Ictal EEG source and surgical outcome the onset area. Some patients continue to demonstrate interictal spikes on EEG even following years of complete seizure freedom following surgery. Moreover, for the distributed method that we chose to explore, it has been suggested that a time window of at least 100 ms should be submitted to source reconstruction to allow for enough time for adequate extraction of information (12). It is noteworthy that this study was performed using conventional clinical EEG, with a limited number of electrodes (n = 21). Certainly, this method could be replicated with data obtained from high-density EEG recordings. This study utilized low-density recordings because this is the standard recording for ictal investigation due to its relative availability and practicality over highdensity setups. Generally, patients can tolerate standard electrodes for much longer than electrode nets, allowing for enough time to capture ictal events and increasing the chance of catching multiple seizure types. Moreover, hippocampal subtypes, which may have important implications regarding epileptogenic networks (18), were not available for this study. Future studies combining the investigation of hippocampal pathologies with probabilistic distributed source analysis could help elucidate the relationships existing between hippocampal sclerosis, epileptogenic networks, and surgical outcomes in MTLE. As explained in the methods, we investigated only the most representative seizure from each patient. A larger sampling of seizures from each patient could have potentially refined the results by addressing intrasubject variability (such as in morphologies, seizure semiologies, and sleep– wake states) and yielding a higher confidence interval for the recording. To assess the probabilistic ESI method’s ability to reproduce similar sources across seizures, we have provided supplemental data demonstrating the source reconstruction for six different seizures in two separate patients. Specifically, we analyzed the source distribution of three ictal events in a post-operatively seizure-free patient and three in a patient with continued seizures after surgery. The results of these reconstructions are summarized in Figure S1. Visual inspection of this figure reveals a similar pattern of distribution of source intensities across seizures within subjects. Of interest, this similar pattern is demonstrated despite that fact that some of the seizures occurred during different sleep–wake states and with varying semiologies. However, the population size of this subanalysis is very small, and comparisons between seizures are only qualitative; therefore, the results of this supplemental data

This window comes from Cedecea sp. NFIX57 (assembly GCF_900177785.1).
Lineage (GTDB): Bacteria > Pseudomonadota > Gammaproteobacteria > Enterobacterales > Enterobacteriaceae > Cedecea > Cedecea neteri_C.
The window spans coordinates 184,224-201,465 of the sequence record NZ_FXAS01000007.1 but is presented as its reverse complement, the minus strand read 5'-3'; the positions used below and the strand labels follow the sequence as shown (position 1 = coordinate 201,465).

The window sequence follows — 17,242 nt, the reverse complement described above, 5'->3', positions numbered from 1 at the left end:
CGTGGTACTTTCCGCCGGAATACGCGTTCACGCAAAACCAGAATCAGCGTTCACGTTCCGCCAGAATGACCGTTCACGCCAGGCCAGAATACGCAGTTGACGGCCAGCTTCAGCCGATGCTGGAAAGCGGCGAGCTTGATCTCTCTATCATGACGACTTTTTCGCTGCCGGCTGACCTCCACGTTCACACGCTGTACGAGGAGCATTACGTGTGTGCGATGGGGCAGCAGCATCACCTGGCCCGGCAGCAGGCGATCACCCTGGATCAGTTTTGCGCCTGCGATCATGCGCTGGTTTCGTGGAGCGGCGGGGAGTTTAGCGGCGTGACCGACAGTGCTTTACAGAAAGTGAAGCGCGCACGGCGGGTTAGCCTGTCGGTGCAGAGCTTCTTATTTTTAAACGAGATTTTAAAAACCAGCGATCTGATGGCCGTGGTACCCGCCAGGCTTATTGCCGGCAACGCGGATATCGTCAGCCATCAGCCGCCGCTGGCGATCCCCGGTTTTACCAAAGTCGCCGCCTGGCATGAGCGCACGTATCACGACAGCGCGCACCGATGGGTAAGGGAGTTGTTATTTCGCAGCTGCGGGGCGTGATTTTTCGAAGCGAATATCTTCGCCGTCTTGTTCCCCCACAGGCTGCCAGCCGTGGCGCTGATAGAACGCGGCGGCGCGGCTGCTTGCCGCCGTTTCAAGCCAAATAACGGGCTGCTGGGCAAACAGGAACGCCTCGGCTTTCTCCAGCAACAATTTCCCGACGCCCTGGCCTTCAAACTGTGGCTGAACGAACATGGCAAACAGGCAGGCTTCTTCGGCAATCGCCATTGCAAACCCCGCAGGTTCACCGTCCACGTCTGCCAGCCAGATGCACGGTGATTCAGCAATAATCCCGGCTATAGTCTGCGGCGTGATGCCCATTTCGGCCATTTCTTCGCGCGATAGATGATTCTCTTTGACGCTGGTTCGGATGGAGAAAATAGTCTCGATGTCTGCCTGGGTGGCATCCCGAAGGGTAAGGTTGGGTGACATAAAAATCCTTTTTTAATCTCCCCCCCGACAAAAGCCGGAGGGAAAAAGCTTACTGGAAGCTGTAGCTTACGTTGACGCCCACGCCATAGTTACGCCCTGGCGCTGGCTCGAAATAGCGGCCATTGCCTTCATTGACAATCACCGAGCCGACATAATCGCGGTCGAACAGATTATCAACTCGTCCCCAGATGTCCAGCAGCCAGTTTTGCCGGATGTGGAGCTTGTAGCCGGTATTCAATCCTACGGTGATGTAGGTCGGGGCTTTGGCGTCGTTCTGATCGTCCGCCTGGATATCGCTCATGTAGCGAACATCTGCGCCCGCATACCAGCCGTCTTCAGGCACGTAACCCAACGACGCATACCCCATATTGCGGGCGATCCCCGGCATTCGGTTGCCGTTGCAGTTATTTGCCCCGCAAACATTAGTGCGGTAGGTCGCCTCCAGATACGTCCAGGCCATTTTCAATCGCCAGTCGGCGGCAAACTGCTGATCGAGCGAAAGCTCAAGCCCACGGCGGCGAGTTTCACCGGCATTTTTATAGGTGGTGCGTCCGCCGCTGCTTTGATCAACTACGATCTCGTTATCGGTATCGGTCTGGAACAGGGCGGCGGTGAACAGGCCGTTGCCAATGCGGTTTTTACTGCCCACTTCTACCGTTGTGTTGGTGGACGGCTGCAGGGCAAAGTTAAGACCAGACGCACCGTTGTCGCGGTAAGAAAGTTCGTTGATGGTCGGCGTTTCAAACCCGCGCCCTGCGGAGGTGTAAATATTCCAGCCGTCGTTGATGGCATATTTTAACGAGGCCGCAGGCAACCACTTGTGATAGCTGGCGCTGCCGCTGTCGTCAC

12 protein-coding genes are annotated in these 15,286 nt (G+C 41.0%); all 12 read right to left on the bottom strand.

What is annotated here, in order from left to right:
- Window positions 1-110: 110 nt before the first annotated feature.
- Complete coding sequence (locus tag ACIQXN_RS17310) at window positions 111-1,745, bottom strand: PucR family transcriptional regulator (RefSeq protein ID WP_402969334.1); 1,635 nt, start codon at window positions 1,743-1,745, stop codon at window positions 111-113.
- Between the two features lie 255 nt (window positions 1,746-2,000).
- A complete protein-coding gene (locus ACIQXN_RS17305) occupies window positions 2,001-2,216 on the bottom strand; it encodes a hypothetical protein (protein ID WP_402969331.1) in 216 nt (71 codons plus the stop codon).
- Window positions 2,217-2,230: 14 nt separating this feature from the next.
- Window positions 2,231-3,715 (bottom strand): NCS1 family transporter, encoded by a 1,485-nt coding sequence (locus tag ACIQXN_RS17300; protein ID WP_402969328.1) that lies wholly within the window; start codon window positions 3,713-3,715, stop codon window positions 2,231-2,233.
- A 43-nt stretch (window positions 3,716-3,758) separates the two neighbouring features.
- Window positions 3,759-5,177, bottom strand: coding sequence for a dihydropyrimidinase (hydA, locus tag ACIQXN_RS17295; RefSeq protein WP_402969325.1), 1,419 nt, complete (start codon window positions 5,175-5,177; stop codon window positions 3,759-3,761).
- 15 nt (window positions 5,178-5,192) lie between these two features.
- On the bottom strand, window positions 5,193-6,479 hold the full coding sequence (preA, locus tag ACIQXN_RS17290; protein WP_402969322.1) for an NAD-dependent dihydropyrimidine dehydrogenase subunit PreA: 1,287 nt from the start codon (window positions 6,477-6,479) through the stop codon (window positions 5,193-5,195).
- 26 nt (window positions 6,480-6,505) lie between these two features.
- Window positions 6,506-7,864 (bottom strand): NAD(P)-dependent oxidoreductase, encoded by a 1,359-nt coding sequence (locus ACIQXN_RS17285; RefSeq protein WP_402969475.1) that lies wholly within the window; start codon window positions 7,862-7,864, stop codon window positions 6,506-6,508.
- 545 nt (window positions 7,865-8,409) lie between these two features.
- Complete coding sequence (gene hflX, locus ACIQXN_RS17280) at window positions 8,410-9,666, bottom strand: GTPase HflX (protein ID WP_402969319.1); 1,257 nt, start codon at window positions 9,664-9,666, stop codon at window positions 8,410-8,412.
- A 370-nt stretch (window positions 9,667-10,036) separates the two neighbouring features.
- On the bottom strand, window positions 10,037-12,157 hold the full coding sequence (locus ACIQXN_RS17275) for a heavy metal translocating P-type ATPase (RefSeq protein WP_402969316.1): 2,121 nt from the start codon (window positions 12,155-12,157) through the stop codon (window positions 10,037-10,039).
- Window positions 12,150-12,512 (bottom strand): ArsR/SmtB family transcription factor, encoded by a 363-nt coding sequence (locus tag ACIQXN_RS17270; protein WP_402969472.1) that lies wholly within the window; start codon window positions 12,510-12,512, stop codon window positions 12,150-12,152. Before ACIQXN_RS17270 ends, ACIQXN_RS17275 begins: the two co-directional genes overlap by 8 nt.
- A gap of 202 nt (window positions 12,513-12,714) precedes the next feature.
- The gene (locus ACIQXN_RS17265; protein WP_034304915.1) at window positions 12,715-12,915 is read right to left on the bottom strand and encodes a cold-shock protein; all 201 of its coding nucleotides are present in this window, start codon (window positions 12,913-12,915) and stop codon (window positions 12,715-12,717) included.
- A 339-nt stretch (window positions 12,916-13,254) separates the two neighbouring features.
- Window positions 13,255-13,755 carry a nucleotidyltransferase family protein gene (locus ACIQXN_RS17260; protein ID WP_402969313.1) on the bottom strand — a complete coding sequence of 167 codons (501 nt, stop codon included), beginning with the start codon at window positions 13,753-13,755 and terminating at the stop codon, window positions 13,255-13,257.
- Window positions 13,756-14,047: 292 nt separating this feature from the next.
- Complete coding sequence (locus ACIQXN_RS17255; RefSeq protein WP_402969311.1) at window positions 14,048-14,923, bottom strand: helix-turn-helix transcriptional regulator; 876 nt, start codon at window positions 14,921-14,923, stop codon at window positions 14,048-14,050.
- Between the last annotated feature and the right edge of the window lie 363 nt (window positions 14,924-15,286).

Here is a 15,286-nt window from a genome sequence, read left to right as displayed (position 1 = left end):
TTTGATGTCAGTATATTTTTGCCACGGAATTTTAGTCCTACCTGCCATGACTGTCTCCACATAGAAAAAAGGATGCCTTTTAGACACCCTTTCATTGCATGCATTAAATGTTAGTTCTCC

should be interpreted within the context of these limitations. It is also noteworthy that the source localization analyses were restricted to the temporal lobes. Within the Bayesian framework, the method of restricting source solutions is valuable for incorporating prior knowledge about the areas that are most likely generating the observed discharge. If these assumptions are correct and the designated areas can account for the signal, then the reconstruction model will be greatly simplified. However, if the assumptions are incorrect, the restriction will negatively impact the resulting solutions. Indeed, prior literature has demonstrated extra-temporal abnormalities in patients with MTLE (19). It is therefore possible that other neocortical areas may also be involved in the ictal networks and differ between surgical outcome groups (20) and the results of the reconstructions should be interpreted with this limitation in mind. Taken in the context of the limitations above, our results suggest that the source of the early ictal scalp EEG pattern has a broader anatomical distribution within the temporal lobe in patients with surgical refractory MTLE. These results suggest that there may be a subtle but meaningful difference in the spatial distribution of epileptogenic networks in patients with MTLE. These networks cannot be fully identified by the routine clinical presurgical assessment, but they can influence surgical outcome. Ethical statement